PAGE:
A biochemistry analyser is a term which can refer to any number of different instruments used to analyze and measure the characteristics of various samples from biological sources. All types of biochemistry analyser are commonly used in life sciences laboratories and medical settings, where they provide data which is essential for a wide range of research, diagnostic and even product development applications (such as in the pharmaceutical industry).
The study of the chemical processes which go on inside of living organisms encompasses a wide range of different disciplines and an even wider range of uses, all of which fall under the broader umbrella of biochemistry. Among the most common uses for a biochemistry analyzer are to determine the structure and function of biomolecules including nucleic acids, lipids, proteins and enzymes.
It is in fact in the study of the chemistry of reactions catalyzed by enzymes in which a biochemistry analyser is particularly useful. These applications include applications involving study of genetics, protein synthesis, metabolism on the cellular level, signal transduction and other biochemistry applications with a bearing on the development of new and improved medical care and pharmaceuticals to treat diseases with a genetic component.
Automation has made changes in the way that many laboratory work is carried out, allowing for many traditionally time consuming tasks to be streamlined to permit higher throughput. There are now a variety of different automated biochemistry analyzer instruments which are available. These instruments are designed for a wide range of different applications in the life sciences laboratory or for diagnostic purposes in medical settings. These automated biochemistry analyser devices can measure the concentration and/or determine the characteristics of specific substances in a sample very quickly and with a minimal amount of operator intervention.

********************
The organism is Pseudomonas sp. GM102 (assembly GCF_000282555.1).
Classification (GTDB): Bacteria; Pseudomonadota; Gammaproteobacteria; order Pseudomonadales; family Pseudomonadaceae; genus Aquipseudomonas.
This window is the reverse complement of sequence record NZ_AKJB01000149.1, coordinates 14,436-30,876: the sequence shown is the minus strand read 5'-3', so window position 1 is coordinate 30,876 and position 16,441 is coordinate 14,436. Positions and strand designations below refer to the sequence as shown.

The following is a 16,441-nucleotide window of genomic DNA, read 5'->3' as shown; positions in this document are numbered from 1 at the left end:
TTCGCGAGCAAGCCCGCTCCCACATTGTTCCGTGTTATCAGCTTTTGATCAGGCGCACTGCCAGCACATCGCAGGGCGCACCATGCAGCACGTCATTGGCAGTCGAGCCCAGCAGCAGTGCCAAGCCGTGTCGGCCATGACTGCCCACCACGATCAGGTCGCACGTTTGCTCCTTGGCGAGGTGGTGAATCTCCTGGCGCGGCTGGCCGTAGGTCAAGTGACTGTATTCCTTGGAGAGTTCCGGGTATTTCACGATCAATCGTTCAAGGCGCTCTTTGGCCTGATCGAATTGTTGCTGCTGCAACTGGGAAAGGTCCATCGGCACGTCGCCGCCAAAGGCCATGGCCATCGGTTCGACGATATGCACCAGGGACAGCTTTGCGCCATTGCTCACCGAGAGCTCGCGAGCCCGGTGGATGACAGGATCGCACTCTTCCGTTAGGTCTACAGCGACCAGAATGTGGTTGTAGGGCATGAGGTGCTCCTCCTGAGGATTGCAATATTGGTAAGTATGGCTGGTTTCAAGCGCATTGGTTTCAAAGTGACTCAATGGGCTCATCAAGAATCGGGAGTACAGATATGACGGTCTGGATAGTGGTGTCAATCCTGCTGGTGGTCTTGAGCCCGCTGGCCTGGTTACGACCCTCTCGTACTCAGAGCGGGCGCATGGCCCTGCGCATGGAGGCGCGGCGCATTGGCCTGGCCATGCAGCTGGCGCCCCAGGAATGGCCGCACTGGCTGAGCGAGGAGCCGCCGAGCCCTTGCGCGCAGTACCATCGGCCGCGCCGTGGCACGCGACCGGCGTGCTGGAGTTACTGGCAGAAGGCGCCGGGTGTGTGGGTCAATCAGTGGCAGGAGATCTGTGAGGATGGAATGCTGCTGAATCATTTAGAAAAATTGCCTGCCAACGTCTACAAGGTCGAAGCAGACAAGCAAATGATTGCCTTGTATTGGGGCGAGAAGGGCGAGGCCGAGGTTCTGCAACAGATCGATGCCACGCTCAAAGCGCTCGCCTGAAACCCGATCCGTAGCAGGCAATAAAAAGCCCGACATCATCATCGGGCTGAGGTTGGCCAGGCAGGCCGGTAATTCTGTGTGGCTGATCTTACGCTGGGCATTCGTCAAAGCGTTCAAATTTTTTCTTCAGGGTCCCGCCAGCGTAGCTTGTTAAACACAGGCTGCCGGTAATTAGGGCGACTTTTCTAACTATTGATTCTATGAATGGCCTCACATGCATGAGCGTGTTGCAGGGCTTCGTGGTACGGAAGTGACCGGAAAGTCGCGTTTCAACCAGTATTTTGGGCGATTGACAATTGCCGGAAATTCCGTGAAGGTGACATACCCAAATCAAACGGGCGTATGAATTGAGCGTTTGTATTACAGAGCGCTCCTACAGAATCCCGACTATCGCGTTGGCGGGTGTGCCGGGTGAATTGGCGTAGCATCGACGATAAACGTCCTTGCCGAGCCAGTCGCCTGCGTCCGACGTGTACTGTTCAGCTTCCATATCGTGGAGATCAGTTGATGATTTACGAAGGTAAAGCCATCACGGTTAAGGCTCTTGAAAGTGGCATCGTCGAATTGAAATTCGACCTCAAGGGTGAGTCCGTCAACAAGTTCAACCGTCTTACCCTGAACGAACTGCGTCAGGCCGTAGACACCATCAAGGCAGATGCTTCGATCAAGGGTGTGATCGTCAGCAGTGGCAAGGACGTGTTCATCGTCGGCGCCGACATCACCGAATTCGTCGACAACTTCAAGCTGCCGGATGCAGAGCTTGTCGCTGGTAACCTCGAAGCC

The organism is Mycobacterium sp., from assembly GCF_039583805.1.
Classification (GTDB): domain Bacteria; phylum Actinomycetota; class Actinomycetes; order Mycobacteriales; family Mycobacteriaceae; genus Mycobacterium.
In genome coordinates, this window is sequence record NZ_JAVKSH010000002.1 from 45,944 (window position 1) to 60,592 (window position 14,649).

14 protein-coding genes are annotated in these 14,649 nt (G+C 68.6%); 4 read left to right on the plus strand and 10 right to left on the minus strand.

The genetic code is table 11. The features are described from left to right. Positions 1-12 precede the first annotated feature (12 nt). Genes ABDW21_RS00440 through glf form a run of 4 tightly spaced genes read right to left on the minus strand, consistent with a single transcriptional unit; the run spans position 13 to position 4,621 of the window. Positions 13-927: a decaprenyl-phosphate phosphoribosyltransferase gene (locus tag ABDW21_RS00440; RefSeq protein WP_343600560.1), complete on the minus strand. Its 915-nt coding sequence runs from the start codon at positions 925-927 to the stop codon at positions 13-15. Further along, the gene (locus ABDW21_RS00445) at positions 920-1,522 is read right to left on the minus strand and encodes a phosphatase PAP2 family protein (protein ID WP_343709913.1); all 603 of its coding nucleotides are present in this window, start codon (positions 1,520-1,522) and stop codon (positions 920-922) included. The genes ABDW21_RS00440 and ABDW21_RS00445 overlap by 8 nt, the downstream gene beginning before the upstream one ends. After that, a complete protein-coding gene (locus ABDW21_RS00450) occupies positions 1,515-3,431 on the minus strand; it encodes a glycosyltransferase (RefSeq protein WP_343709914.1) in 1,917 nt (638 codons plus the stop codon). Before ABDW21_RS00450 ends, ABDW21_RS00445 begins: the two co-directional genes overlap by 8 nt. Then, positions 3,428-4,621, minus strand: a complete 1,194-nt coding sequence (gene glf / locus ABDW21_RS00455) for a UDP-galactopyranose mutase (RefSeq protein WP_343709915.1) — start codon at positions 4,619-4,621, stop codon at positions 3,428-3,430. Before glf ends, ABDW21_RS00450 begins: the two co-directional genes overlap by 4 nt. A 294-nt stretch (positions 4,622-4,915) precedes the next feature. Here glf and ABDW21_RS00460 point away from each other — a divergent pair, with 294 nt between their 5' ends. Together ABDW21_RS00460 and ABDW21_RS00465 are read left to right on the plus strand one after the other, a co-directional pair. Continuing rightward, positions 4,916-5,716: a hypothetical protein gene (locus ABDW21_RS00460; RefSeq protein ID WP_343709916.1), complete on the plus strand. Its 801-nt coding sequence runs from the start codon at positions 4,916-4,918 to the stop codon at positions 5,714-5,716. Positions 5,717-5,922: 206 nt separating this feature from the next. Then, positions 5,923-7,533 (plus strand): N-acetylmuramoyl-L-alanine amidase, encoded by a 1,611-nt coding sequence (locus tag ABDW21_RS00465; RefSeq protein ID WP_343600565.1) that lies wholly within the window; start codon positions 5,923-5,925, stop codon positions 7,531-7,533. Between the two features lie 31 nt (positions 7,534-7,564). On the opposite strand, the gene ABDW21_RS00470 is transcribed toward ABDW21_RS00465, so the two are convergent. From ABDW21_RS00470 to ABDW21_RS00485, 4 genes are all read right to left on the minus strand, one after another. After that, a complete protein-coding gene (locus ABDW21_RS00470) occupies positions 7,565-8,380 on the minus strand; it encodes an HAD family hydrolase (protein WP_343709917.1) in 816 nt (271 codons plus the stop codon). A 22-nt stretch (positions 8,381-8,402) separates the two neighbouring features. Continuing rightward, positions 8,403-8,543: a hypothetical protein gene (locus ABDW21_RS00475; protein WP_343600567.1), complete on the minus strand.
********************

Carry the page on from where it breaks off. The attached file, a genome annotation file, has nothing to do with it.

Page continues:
With an automated analyzer, there are usually dedicated autosamplers in use along with the instrument or in many cases, even an integrated autosampler. These further simplify the task of biochemistry analysis and since the safety of laboratory personnel when working with biological samples is often a concern, also make the modern, automated biochemistry analyzer much easier and safer to use.
In larger medical laboratories, such as those at hospitals, there are dedicated biochemistry analyser systems in use, often multiple ones designed to perform different common tests needed at healthcare facilities. These often include tests for levels of albumin, glucose, enzymes and creatine levels in the blood or serum. These tests may be performed by measuring conductivity, colorimetry, turbidity and any number of other methods.
There are also many other specialized types of biochemistry analyzer used in laboratories and clinics. Laboratories which perform immunology applications in particular use analyzers in immunoassays as they look for antibody-antigen reactions in biological samples. Other specialized types of biochemistry analyser include those designed for the measurement of osmolarity and osmolality, DNA /RNA detection and labeling and almost too many other important medical research, life sciences and drug development applications to list. Everywhere that the qualitative or quantitative analysis of biomolecules in samples from living organisms is critical, you will always find some sort of biochemistry analyzer at use as an indispensable tool to laboratory personnel.
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